Tech Tip:Rhyme: The Memory Trigger
By John Braheny
There's a reason why people still remember the nursery rhymes of childhood. The rhymes are strong and predictable and the meter is solid and consistent. Rhyme and meter, together, serve as a powerful memory trigger. How many lyrics do you think you'd remember if nothing rhymed?
Rhyme has other values as well. It can create a sense of symmetry and completion, and it offers an opportunity to enhance the power of a line by giving it an established "stage" to deliver a payoff. Rhyme is a tool you can't afford to ignore. To drop it deliberately just to be different, or assume it's not important, isn't a sensible attitude for someone who's trying to be a successful songwriter. Not that there aren't exceptions to the rule, but when you want the odds in your favor, you use every tool you have.
In musical theater the rhymes are expected to be perfect (unless the character wouldn't rhyme perfectly). It's not so much a question of whether the rhymes work, but of how they're judged by critics who hold the power of life and death over a production. Musical theater boasts a long history of exceptional craftsmanship and they aim to keep it that way. Whenever you start to think it's too hard or impossible to come up with perfect rhymes in a context that makes them feel perfectly natural, study the masters. For instance, listen to the songs in the Barbra Streisand film, Yentl, for the work of lyricists Alan and Marilyn Bergman. We need such standards to remind us that it's still possible to put in the extra effort and come up with perfect rhymes without sacrificing naturalness.
TYPES OF RHYME
Perfect - Stressed sound that ends the line is identical, preceding consonant is different: god/quad, action/fraction, variety/society. This is without question the most powerful rhyme you can use. There is an ongoing debate among writers about whether it is the only form of rhyme to be used. My feeling is that you should make every effort to find a perfect rhyme without having to alter the meaning of the line. If you can't find one, then opt for the next best. However, first try changing the root word (The one you're trying to find a rhyme for.) Are there other words (or another line) you could substitute that would offer more rhyming possibilities? Frequently, in exploring further, you come up with a better line anyway because you've spent more time in the research process than you did when you came up with the first thing that came into your head.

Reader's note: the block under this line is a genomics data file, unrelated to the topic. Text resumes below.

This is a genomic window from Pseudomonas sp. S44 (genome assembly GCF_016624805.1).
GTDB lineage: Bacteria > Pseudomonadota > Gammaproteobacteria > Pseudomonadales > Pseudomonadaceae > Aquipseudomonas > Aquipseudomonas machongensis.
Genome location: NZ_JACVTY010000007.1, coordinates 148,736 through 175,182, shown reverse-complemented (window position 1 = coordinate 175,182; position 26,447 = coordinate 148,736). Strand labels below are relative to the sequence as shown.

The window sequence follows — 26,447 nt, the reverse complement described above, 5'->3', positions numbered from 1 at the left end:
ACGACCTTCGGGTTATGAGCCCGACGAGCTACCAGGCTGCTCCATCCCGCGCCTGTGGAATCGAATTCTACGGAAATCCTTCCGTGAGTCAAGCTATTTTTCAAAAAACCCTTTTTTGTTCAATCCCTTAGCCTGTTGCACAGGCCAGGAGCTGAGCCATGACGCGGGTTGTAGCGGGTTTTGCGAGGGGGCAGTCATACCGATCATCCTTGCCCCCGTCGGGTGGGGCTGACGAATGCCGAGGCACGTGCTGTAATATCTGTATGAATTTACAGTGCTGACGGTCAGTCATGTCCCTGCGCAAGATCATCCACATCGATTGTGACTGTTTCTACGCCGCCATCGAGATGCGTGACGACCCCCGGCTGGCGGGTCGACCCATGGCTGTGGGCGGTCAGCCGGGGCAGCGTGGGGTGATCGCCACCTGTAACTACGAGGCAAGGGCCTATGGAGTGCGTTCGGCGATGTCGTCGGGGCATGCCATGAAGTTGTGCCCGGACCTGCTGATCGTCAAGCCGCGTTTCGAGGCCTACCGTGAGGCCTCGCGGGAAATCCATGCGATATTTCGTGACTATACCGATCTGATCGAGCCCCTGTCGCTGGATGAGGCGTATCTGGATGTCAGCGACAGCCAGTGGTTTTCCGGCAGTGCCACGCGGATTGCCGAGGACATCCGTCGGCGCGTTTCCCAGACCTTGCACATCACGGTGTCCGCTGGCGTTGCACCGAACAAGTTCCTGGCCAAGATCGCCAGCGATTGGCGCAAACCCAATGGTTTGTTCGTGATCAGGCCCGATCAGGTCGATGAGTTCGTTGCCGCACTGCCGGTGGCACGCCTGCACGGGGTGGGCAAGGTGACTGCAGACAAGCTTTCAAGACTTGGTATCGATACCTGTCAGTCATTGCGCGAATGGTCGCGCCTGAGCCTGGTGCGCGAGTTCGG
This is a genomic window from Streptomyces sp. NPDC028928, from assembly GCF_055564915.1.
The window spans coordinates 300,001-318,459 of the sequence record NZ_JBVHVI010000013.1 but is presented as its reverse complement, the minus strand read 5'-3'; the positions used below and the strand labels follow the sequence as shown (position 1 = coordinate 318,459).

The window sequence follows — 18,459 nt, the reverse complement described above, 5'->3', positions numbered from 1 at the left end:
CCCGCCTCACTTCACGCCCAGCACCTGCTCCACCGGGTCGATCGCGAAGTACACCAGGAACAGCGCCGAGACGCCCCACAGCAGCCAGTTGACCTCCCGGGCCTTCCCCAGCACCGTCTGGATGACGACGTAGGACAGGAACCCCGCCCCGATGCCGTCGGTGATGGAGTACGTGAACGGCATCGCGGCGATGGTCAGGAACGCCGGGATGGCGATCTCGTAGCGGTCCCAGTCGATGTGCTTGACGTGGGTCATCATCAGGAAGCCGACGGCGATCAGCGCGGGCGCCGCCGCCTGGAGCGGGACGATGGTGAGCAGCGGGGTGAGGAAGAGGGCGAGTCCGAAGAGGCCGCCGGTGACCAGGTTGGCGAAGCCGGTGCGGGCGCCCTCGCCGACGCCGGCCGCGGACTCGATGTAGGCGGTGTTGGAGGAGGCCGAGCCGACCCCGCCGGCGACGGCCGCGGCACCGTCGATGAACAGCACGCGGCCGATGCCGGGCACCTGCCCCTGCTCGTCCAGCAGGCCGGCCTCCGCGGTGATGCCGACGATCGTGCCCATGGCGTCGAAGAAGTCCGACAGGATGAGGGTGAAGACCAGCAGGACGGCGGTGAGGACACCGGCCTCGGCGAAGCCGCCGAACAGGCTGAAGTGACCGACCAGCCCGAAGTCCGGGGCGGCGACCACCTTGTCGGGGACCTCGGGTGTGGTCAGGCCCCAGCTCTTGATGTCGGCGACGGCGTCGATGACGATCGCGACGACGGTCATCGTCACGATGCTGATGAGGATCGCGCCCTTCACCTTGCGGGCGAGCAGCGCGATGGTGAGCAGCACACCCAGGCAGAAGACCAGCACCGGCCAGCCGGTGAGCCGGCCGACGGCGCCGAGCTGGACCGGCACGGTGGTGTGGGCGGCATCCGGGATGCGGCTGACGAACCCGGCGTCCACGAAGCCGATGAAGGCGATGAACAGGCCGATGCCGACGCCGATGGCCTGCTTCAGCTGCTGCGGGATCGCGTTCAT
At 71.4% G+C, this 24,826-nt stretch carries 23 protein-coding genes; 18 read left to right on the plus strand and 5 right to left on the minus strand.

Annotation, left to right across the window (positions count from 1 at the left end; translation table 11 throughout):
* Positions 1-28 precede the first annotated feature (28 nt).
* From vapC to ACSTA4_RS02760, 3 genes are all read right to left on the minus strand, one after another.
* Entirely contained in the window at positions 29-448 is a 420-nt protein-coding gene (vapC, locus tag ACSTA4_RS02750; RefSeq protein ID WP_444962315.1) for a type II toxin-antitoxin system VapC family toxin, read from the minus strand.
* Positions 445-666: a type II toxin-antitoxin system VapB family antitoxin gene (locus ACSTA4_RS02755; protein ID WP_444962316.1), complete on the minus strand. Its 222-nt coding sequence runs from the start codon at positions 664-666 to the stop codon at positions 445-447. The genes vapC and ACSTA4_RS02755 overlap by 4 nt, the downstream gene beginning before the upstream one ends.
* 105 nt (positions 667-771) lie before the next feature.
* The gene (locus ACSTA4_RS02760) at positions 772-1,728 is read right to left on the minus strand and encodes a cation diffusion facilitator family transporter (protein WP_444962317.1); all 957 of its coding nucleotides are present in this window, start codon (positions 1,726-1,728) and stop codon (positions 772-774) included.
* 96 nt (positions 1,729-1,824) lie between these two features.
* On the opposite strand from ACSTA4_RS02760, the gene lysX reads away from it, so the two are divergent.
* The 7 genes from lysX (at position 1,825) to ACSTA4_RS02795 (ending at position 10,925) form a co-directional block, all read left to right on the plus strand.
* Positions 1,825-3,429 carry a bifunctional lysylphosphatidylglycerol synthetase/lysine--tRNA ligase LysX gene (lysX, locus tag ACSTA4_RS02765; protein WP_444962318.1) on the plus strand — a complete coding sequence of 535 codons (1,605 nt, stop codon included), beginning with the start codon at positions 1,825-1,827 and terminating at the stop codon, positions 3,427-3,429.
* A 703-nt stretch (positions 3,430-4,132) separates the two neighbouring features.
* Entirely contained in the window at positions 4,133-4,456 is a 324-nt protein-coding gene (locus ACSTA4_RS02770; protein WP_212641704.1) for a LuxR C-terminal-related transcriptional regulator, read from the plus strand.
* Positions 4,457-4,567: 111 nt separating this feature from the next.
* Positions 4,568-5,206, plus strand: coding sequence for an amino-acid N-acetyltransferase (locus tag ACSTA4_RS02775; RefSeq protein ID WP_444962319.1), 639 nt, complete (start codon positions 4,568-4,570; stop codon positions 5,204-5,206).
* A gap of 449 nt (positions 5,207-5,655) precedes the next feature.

Imperfect, near, false, slant, oblique, or half-rhyme - Common and quite acceptable in pop music. It approximates rhyme and some would argue strongly that it shouldn't be called rhyme at all, but assonance. Anyway, let the nitpickers argue. Sometimes you just can't find a perfect rhyme to fit your meaning and you do find the imperfect "near" rhyme as in port/fourth, loss/wash, around/down, shaky/aching. I highly recommend Pat Pattison's book, Writing Better Lyrics. He offers a valuable strategy called "family rhymes." You can also find that excerpt in my own book, The Craft and Business of Songwriting. Thanks Pat!
Masculine or "one rhyme" - Single-syllable rhyme, as in pack/rack or a multi-syllable word in which the last syllable rhymes, as in compromise/idolize.
Feminine or "two rhyme" - Two-syllable rhymes, with the stress on the first. The vowels and inner consonants must match, as in maker/shaker, masquerading/degrading.
Three rhyme - The last three syllables rhyme and the consonants that precede them differ, as in medium/tedium, facilitate/rehabilitate.
Open rhyme - Rhymes that don't end in hard consonants. Use them wherever possible on notes that are to be held, as in glow/snow, fly/try.
Closed or stopped rhyme - Rhymes that end in a consonant (b, p, d, t, q, and k) that makes us close our mouths and that can't be sustained when sung. M, n, l, and r can be sustained. V, f, z, and s can be sustained but don't sound very pleasant. S's (sibilants) drive recording engineers crazy. Pay close attention to these "singability" factors as you write your lyrics.
Internal, inner, or inside rhyme - End rhyme, of course, occurs at the end of the line. Internal rhyme occurs within the line, as in "The fate of the great state."
This excerpt from John Braheny's book, The Craft and Business of Songwriting, 2nd Edition) has been edited for length. It's available at Amazon.com and bookstores everywhere. For info about John's critiquing and consulting services, go to johnbraheny.com.